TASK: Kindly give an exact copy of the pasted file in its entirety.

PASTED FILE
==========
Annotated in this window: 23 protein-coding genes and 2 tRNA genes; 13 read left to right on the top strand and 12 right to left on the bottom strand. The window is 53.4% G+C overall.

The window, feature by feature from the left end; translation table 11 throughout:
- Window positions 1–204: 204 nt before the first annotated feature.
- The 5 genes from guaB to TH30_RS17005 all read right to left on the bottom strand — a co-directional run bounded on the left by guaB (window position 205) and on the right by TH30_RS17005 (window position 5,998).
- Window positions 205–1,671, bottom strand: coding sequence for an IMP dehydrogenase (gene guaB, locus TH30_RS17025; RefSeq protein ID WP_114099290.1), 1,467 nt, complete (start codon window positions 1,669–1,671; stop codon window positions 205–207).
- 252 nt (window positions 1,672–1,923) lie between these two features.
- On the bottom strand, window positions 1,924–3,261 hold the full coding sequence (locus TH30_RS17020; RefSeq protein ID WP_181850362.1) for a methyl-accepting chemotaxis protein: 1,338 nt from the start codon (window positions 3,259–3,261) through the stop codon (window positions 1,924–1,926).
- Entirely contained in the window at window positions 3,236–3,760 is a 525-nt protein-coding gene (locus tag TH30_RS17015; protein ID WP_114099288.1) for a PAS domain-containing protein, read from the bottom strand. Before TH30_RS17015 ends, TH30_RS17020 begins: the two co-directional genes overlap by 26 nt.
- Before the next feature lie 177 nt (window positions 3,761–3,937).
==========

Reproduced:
Annotated in this window: 23 protein-coding genes and 2 tRNA genes; 13 read left to right on the top strand and 12 right to left on the bottom strand. The window is 53.4% G+C overall.

The window, feature by feature from the left end; translation table 11 throughout:
- Window positions 1–204: 204 nt before the first annotated feature.
- The 5 genes from guaB to TH30_RS17005 all read right to left on the bottom strand — a co-directional run bounded on the left by guaB (window position 205) and on the right by TH30_RS17005 (window position 5,998).
- Window positions 205–1,671, bottom strand: coding sequence for an IMP dehydrogenase (gene guaB, locus TH30_RS17025; RefSeq protein ID WP_114099290.1), 1,467 nt, complete (start codon window positions 1,669–1,671; stop codon window positions 205–207).
- 252 nt (window positions 1,672–1,923) lie between these two features.
- On the bottom strand, window positions 1,924–3,261 hold the full coding sequence (locus TH30_RS17020; RefSeq protein ID WP_181850362.1) for a methyl-accepting chemotaxis protein: 1,338 nt from the start codon (window positions 3,259–3,261) through the stop codon (window positions 1,924–1,926).
- Entirely contained in the window at window positions 3,236–3,760 is a 525-nt protein-coding gene (locus tag TH30_RS17015; protein ID WP_114099288.1) for a PAS domain-containing protein, read from the bottom strand. Before TH30_RS17015 ends, TH30_RS17020 begins: the two co-directional genes overlap by 26 nt.
- Before the next feature lie 177 nt (window positions 3,761–3,937).